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Supersonic Travel

Discussion in 'Jet Aviation Discussion' started by Jet News, Jun 28, 2017.

  1. Jet News

    Jet News JF News Editor Staff Member

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    Ever since the Concorde ceased to operate the idea of going supersonic once again for the average person has been a talking point. A number of companies have shown interest in this field with even Gulfstream putting forth sketches of their variant in the last few years. However, the closest we have been to this ideal is through companies like Aerion with the AS2 and BOOM with the XB-1. NASA is not to be left out, they are working with Lockheed Martin to produce a supersonic design called the QUESST (Quiet Supersonic Transport). The agency has completed the preliminary design review (PDR) of its Quiet Supersonic Transport (QueSST) aircraft design. QueSST is the initial design stage of NASA’s planned low-boom flight demonstration (LBFD) experimental airplane. NASA partnered with lead contractor Lockheed Martin in February 2016 for the QueSST preliminary design.

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  2. Jet News

    Jet News JF News Editor Staff Member

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    Aerion, the leader in supersonic flight, has named Tom Vice, the former president of Northrop Grumman’s Aerospace Systems sector, as Aerion’s President and Chief Operating Officer. He will play a leading role in the development of the company’s AS2 supersonic business jet. Aerion announced in December 2017 that it was joining forces with GE Aviation and Lockheed Martin to develop the AS2 business jet. As the program accelerates, it is adding management and engineering expertise in order to achieve first flight in 2023 and aircraft certification in 2025.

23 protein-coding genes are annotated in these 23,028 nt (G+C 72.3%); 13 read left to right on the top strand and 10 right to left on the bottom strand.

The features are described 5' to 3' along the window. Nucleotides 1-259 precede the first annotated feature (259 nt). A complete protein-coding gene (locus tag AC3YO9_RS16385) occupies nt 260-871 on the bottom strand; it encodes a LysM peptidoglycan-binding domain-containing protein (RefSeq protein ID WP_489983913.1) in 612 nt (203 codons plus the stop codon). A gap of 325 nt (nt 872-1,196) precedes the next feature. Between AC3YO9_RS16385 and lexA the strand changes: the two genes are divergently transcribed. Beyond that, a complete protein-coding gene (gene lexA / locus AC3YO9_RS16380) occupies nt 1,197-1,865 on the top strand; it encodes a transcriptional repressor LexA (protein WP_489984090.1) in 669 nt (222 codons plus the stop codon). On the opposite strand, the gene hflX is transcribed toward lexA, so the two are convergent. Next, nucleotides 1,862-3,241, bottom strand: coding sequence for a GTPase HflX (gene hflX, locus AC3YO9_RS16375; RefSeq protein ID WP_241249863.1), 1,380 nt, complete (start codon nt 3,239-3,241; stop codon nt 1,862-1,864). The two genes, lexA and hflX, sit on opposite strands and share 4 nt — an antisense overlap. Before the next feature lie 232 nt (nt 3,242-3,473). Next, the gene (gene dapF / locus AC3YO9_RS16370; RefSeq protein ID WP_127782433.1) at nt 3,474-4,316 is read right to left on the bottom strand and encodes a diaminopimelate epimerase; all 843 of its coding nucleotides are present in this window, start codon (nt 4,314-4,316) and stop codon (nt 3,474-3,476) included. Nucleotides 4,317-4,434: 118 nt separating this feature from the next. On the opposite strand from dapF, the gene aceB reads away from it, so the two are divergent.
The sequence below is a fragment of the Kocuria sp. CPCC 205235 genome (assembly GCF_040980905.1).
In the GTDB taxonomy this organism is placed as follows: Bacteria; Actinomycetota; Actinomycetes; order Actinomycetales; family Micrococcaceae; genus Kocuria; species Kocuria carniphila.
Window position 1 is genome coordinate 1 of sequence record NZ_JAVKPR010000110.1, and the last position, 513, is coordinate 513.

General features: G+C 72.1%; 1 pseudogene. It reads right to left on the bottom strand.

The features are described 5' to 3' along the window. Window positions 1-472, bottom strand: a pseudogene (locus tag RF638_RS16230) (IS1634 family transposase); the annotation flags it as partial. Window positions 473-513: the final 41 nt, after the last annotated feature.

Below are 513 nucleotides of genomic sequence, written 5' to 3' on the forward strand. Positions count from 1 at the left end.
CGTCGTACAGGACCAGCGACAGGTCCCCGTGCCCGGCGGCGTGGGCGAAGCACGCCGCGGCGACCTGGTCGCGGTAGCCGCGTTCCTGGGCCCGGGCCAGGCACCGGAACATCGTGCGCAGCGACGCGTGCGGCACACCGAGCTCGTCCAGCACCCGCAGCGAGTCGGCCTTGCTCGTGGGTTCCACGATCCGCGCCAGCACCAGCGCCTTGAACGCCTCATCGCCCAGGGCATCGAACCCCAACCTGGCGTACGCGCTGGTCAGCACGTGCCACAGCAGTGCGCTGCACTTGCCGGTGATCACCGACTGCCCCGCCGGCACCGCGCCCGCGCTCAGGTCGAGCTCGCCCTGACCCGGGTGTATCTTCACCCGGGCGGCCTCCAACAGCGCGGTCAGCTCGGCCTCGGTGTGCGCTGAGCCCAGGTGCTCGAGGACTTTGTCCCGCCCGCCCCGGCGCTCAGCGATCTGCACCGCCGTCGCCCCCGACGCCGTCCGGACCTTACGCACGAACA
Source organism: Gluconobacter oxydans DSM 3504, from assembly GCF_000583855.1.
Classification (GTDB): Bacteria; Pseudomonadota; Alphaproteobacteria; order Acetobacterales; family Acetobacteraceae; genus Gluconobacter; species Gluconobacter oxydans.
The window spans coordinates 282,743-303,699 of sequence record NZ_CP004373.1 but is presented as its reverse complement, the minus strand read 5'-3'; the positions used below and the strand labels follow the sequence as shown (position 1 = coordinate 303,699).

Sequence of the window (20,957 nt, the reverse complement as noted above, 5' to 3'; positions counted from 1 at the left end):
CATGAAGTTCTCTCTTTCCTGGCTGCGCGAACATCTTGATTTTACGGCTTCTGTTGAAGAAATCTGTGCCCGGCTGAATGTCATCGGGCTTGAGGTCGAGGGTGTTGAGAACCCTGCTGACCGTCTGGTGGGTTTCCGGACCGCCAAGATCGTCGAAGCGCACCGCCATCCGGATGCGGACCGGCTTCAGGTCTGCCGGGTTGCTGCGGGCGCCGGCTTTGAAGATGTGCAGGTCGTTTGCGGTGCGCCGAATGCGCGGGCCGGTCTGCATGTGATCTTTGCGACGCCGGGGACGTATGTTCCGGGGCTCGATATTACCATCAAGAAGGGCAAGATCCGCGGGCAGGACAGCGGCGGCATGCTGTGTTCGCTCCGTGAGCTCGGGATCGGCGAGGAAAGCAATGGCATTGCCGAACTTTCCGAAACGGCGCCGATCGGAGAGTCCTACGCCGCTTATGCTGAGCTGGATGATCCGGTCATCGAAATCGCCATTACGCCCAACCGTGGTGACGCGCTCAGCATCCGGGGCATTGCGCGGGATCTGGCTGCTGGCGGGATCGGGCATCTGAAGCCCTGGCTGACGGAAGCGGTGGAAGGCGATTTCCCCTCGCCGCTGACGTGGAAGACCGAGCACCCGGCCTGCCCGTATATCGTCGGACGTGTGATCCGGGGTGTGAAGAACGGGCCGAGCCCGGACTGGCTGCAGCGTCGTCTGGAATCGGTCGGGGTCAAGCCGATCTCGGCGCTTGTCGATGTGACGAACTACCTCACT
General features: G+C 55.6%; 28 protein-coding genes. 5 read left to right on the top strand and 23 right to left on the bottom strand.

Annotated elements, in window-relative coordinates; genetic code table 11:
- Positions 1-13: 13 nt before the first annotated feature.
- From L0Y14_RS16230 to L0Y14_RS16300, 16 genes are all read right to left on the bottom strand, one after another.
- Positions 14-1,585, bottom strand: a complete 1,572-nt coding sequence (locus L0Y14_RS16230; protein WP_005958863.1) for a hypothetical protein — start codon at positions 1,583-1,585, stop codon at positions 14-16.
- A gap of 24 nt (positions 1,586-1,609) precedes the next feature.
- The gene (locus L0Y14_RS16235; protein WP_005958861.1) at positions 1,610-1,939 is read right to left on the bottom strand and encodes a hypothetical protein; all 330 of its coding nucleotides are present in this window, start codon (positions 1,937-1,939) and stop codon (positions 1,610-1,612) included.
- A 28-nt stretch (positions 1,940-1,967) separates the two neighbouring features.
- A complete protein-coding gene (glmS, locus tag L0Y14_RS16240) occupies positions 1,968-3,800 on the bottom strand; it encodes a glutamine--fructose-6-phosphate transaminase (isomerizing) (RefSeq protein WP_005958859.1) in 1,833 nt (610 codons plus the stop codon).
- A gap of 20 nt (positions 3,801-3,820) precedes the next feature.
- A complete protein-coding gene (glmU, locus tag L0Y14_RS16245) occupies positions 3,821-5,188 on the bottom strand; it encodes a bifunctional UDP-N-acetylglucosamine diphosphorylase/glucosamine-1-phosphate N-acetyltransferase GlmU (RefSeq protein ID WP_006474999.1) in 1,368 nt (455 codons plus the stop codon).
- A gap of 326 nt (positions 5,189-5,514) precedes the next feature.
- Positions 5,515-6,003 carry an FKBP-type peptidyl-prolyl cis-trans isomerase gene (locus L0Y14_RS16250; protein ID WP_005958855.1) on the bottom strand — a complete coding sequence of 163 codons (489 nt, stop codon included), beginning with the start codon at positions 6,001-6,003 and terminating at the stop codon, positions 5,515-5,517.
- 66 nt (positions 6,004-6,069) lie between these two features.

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  3. JetForums

    JetForums Publisher/Admin

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    Here comes the BOOM...?

  4. JetForums

    JetForums Publisher/Admin

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    And now a Baby Boom...

  5. Jet News

    Jet News JF News Editor Staff Member

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    More on this now...

    NASA this time around is getting back in and are using Lockheed Martin to develop a Low Boom Flight Demonstrator (LBFD). Last year you might remember they were talking about a QUESST (Quiet Supersonic Transport) aircraft. They LBFD is essentially the same thing. The demonstrator will be 94-foot-long will be used to test new technologies that would harness a low-boom, rather than the harsh sonic boom. 247.5 million dollars has been awarded to Lockheed Martin by NASA to pursue this endeavour.

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